The president keeps promoting an "adult conversation" about the budget, but that can't happen if the First Adult doesn't play his part. Obama is eager to be all things to all people. He's against the debt and its adverse consequences, but he's for preserving Social Security and Medicare without major changes. He's for "tough cuts," but he's against saying what they are and defending them. He pronounces ambitious goals without saying how they'd be reached. Mainly, he's for scoring political points against Republicans.
"The First Adult -- AWOL," Real Clear Politics, April 25, 2011

You'd Think They'd Learn The Lesson

Few people outside of northern West Virginia know the name Alan Mollohan.  Even though he was just run out of his congressional office in November last.  How quickly political thieves fade into history in this country. 

For his shameful story, go here:

Here's the nut of the story from 2009 that got the voters in his district aroused:
Mollohan has been under investigation by the U.S. Department of Justice since 2006 for not reporting his income and misusing his position on the House Appropriations Committee by funneling millions of dollars of earmarks to friends and associates, including five West Virginia non-profits created by the congressman: Vandalia, MountainMade, the Institute for Scientific Research, the West Virginia High Technology Consortium, and the Canaan Valley Institute.
Though the man was never indicted, Mollohan was sent into ignominious exile on election day.  The people, as it turns out, will allow only so much corruption before they call a halt to it.

Well, we may be heading down that road again.  This time in Kentucky.  The exact same road:
Hal Rogers’ empire of nonprofits under scrutiny
By John Bresnahan, Politico

Rep. Hal Rogers (R-Ky.), the new chairman of the House Appropriations Committee, has funneled more than $236 million in federal funds since 2000 to a web of nonprofit groups he created back home in the Bluegrass State, according to a new report by an ethics watchdog group.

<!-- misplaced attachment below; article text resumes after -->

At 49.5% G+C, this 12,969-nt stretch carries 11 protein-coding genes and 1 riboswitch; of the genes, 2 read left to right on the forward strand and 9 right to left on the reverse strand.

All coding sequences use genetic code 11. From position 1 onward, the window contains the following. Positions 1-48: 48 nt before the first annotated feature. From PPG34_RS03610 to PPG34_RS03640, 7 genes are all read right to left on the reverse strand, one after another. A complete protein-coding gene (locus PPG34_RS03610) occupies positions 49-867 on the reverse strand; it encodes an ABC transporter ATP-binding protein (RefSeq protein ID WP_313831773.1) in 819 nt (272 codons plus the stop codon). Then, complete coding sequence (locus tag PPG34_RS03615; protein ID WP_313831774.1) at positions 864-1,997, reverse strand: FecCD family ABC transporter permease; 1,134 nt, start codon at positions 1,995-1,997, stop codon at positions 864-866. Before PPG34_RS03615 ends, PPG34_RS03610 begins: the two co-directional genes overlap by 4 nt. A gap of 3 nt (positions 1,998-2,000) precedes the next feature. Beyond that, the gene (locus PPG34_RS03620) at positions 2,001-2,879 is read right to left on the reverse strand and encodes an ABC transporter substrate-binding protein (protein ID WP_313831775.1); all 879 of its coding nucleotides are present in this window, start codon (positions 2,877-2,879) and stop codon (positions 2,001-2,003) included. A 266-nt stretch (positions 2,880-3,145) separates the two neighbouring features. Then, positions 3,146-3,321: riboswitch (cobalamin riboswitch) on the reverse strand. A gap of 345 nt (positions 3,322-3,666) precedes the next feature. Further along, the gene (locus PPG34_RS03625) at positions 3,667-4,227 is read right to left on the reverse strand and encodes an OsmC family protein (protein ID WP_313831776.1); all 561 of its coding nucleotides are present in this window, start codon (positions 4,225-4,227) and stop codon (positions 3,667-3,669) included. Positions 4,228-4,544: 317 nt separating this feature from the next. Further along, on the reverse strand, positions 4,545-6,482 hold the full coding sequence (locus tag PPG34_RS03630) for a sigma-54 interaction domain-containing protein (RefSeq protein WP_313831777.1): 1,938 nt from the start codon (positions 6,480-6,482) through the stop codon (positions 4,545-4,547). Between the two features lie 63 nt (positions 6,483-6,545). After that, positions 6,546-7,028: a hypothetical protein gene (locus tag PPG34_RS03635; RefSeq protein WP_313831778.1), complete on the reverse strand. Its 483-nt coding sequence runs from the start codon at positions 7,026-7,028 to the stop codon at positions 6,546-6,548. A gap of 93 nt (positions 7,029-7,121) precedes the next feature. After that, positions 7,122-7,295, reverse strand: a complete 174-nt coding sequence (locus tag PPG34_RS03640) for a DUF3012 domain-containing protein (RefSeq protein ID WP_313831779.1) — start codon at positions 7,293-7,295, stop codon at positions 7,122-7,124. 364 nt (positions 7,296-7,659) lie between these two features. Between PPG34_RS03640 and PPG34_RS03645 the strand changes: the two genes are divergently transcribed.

Another group of private firms linked to Rogers and the nonprofit companies received another $227 million in federal loans, grants and contracts during the same period, a three-month investigation by Citizens for Responsibility and Ethics in Washington (CREW) found.

Rogers’ family members, current and former aides, donors and business associates have benefited personally from the congressman’s largesse with federal dollars, according to the report. For instance, Rogers’ son, John, worked for one Kentucky company - Senture - that received a $4 million contract from the Department of Homeland Security with Rogers’ help back in 2004.

Rogers, dubbed the “Prince of Pork” by his critics for obtaining hundreds of millions of dollars in earmarks during his 27-year stint on the Appropriations Committee, has come under scrutiny in recent years from conservatives and anti-spending groups — including for earmarking money for a cheetah conservation program where his daughter Allison worked, among dozens of other projects.

The nonprofit groups set up by Rogers comprise an alphabet soup of acronyms: the Center for Rural Development, Inc. (CRD), Forward in the Fifth, Inc. (FIF), Southeast Kentucky Economic Development Corporation, Inc. (SKED), Southern & Eastern Kentucky Tourism Development Association, Inc. (TOUR SEKY), Eastern Kentucky Personal Responsibility in a Desirable Environment, Inc. (PRIDE), Unlawful Narcotics Investigations, Treatment and Education, Inc. (UNITE), and the National Institute for Hometown Security, Inc. (NIHS).

Rogers touts these groups on his official website as having “brought local communities together by revitalizing the environment, providing hope in the fight against drugs, building small businesses, and creating jobs by increasing tourism in one of the most beautiful regions of the country.” [link]
In Alan Mollohan's case, the Justice Department ultimately decided not to pursue an indictment, because what the congressman had been doing was not illegal.  It was just unethical as hell.

So too with Rogers's misuse of taxpayer money.